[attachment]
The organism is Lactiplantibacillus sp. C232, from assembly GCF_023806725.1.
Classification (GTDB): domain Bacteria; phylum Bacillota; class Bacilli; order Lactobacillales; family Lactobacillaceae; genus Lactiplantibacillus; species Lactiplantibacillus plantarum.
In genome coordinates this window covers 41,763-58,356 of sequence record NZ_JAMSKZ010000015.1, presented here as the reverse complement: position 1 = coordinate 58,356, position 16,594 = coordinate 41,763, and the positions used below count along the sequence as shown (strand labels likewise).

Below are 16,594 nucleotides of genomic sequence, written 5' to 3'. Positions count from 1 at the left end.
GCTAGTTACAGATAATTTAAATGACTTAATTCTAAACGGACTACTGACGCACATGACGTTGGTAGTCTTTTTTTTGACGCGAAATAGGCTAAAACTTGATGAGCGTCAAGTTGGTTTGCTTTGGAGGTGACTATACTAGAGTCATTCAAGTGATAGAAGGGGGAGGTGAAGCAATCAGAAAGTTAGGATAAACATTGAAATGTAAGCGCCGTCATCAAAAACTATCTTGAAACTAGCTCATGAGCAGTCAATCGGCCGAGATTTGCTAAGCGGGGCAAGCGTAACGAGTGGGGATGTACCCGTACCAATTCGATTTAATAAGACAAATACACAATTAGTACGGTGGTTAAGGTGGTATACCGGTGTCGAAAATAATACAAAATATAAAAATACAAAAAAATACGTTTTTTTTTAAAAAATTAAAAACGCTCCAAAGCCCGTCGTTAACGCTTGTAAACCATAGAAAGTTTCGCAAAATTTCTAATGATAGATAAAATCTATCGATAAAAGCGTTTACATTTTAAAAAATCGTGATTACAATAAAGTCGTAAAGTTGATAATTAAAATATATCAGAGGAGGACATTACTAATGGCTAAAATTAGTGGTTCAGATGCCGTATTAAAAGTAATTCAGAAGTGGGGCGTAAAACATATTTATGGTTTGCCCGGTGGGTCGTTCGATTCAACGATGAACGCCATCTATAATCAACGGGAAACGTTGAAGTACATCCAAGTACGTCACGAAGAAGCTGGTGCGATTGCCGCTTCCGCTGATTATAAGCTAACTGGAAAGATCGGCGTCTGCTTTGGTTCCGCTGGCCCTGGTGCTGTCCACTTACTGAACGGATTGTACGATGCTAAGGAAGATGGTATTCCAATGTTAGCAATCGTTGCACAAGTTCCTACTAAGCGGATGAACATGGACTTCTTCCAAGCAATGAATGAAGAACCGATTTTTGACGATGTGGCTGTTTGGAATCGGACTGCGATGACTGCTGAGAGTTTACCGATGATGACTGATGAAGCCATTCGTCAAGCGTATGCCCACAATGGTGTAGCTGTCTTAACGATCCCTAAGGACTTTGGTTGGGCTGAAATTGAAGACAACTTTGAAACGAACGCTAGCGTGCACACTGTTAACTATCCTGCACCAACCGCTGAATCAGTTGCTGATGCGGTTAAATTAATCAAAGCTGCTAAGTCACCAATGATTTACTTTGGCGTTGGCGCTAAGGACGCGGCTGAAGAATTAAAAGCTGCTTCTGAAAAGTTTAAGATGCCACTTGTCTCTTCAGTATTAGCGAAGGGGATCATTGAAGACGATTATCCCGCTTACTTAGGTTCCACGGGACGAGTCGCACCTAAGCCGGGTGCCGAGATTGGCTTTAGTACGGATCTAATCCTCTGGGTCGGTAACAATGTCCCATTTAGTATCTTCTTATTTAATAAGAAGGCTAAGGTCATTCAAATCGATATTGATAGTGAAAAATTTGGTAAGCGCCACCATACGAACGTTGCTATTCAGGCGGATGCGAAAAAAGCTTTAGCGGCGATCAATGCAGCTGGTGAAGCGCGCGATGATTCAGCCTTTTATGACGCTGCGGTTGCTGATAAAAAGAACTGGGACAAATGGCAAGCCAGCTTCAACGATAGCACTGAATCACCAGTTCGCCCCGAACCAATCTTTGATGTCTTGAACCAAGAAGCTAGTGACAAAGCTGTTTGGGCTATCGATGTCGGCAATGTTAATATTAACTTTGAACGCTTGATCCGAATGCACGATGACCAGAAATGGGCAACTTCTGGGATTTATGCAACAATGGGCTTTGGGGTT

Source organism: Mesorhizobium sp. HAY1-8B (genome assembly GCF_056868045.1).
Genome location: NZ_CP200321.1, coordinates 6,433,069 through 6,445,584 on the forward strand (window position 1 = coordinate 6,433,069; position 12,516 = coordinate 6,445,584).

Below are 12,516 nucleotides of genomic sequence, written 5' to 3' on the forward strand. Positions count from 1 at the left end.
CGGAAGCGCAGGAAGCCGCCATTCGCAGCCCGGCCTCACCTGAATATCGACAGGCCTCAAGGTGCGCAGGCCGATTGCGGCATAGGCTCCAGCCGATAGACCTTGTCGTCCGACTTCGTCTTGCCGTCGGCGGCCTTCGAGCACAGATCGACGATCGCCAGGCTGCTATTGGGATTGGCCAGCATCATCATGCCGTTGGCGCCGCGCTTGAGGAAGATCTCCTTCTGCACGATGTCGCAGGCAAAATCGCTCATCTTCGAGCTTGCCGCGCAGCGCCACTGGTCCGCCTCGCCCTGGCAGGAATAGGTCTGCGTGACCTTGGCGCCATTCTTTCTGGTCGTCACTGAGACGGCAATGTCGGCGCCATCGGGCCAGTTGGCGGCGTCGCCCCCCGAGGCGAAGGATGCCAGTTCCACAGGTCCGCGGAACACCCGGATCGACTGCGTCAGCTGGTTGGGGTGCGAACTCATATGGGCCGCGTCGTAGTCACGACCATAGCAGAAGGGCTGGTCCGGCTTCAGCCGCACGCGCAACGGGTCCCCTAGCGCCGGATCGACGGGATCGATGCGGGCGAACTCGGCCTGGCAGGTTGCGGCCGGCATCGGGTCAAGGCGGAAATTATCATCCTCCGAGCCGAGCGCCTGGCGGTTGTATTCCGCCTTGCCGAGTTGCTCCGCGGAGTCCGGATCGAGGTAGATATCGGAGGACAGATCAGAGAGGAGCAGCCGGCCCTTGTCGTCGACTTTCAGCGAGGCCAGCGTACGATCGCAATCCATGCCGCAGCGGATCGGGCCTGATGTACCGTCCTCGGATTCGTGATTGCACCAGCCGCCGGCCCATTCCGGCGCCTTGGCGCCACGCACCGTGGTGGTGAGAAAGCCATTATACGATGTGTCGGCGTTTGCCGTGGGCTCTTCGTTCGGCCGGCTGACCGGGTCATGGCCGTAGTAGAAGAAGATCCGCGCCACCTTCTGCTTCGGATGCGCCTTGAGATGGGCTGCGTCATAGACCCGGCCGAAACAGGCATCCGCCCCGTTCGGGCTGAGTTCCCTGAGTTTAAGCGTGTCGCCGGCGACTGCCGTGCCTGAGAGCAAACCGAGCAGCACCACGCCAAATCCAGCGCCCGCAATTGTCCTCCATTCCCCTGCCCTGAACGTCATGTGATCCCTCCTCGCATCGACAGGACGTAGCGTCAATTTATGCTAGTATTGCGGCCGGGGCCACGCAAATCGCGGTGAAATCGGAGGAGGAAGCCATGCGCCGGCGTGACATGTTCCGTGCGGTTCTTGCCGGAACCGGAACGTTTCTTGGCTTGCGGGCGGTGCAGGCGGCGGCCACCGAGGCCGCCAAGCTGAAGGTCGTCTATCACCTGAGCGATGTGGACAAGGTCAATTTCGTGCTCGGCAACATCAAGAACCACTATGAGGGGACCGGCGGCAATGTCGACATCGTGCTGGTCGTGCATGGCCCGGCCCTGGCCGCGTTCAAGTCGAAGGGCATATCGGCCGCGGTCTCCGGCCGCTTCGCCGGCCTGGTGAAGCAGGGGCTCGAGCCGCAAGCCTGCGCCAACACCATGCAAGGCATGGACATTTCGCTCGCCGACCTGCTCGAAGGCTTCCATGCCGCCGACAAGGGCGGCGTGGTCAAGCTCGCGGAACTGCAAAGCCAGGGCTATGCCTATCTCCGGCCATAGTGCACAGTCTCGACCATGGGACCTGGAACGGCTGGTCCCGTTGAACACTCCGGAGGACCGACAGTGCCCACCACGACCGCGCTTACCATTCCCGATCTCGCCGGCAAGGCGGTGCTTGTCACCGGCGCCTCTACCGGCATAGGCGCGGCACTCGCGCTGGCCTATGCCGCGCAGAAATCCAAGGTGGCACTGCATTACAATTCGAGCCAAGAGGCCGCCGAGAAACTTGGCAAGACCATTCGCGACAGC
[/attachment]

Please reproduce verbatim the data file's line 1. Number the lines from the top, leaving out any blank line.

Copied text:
The organism is Lactiplantibacillus sp. C232, from assembly GCF_023806725.1.